What does Community Service mean to you? Is it a huge project? Or is it as simple as picking up trash? Community service in FBLA means all of this. One of FBLA’s biggest projects as a nation is Service in Sync. Service in Sync is a day across the country when all of the members in FBLA volunteer their time to make a difference doing some type of community service. Last year members read to elementary school students. Being the first year FBLA had ever implemented the idea, it was a massive success!
Have you ever participated in community service? Last year students at a school dedicated their time to teaching students in their local elementary school about the dangers of cyber bullying. This simple act of kindness to teach their local students made a huge impact on the way those young children are using their technology! People do not just do community service for hours to put on their resumes; they do it to make a difference in others’ lives and in their communities. This group of students achieved all aspects of success.
CJ Severson, the Oregon FBLA Executive Vice President and the FBLA National Treasurer has amassed more than 800 hours of community service. At first that number may sound shocking! However, when he explains how he got all of those hours, it becomes quite clear how he accomplished this goal; he cares. CJ achieved most of his hours by being involved in FBLA because he cares about the organization and wants to make a difference. After all, that is exactly what community service is all about: caring and wanting to make a difference.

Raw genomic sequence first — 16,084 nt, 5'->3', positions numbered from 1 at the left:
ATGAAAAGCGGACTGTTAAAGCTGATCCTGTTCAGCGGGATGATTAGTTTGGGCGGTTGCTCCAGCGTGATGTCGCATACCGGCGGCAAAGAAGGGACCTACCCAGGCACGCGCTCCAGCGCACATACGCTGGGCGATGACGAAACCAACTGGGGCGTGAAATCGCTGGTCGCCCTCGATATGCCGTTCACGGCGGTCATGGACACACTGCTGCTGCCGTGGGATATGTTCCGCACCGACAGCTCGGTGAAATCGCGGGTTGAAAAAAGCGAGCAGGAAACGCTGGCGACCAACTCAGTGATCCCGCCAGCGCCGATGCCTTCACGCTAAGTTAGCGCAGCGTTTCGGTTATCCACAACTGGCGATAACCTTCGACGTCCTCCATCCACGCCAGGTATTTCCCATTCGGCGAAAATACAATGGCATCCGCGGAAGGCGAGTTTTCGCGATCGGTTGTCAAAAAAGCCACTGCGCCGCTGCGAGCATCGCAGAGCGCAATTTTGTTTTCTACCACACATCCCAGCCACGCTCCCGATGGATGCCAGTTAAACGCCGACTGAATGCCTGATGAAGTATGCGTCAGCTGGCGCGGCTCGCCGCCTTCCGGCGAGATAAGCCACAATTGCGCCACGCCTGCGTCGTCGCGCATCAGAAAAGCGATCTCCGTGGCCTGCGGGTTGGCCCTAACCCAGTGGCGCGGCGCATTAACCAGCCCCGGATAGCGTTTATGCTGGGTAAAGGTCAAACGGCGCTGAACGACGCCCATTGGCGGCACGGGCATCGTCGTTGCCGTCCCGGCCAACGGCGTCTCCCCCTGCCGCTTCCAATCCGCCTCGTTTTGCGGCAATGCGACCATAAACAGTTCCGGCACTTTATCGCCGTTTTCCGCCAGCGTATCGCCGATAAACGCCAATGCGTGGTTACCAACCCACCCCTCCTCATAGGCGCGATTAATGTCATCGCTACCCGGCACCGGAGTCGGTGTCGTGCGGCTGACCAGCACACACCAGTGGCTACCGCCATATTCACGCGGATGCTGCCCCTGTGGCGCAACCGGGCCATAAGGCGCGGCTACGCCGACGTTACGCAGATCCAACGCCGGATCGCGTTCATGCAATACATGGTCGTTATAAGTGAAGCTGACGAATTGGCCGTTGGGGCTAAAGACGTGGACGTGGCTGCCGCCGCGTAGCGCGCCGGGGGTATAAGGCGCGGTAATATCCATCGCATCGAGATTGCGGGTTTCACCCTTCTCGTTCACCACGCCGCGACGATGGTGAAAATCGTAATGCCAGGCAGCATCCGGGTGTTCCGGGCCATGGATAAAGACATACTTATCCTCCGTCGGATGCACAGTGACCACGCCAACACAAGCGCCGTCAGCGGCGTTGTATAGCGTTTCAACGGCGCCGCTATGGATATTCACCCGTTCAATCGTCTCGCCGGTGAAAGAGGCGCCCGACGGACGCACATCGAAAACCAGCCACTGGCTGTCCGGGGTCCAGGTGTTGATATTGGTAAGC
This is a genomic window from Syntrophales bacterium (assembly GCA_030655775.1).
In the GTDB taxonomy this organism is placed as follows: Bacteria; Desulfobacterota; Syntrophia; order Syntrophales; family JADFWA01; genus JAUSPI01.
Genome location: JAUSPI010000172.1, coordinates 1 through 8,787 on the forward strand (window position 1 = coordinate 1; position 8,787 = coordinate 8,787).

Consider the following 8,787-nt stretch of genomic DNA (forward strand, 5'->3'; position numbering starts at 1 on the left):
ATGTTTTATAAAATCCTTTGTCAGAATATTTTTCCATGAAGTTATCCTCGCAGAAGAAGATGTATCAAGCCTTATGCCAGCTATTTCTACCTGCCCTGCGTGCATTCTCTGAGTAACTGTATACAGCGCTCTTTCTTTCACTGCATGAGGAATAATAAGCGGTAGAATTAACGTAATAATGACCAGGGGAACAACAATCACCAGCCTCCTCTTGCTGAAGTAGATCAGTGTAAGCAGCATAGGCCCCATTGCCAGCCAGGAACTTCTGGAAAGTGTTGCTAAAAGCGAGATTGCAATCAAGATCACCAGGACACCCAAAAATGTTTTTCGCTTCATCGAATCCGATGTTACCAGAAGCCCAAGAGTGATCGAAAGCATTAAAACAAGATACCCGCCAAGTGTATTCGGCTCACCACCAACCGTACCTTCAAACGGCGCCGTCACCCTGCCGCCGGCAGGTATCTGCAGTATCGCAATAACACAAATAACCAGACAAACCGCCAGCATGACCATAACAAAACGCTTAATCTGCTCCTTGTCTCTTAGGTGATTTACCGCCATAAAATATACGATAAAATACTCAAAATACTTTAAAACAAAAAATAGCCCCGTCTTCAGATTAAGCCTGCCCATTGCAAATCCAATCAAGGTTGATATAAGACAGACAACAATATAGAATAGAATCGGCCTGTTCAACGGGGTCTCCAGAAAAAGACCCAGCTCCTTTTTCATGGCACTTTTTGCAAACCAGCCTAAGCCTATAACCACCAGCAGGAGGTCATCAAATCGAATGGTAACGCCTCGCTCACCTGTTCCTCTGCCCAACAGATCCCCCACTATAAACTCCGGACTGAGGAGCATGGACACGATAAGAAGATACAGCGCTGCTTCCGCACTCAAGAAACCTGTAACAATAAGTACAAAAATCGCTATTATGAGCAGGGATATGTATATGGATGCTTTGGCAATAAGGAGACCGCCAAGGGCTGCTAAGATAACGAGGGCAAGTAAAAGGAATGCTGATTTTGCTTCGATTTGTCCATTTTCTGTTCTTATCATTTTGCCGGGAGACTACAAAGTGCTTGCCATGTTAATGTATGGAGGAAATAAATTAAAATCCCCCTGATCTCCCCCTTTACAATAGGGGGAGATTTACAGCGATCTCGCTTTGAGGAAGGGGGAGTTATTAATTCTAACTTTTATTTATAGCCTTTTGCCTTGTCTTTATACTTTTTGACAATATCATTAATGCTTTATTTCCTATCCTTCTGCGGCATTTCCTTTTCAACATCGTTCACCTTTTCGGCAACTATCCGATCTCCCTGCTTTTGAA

So many people are willing to give their time to others that need it, or to make a difference. Those that do not spend large amounts of time doing community service will still live a great life, but they will never get the incredibly fulfilling feeling of knowing that they changed someone’s life.
Oregon FBLA’s challenge to you is to get involved in a community service project; it can be as simple as picking up trash after a game. All it takes is a start, after that people will start following and catch the feeling of “lending a helping hand.” You may not get to 800 hours right away, but the impact you make will be worth it!
Posted on Tue, October 23, 2012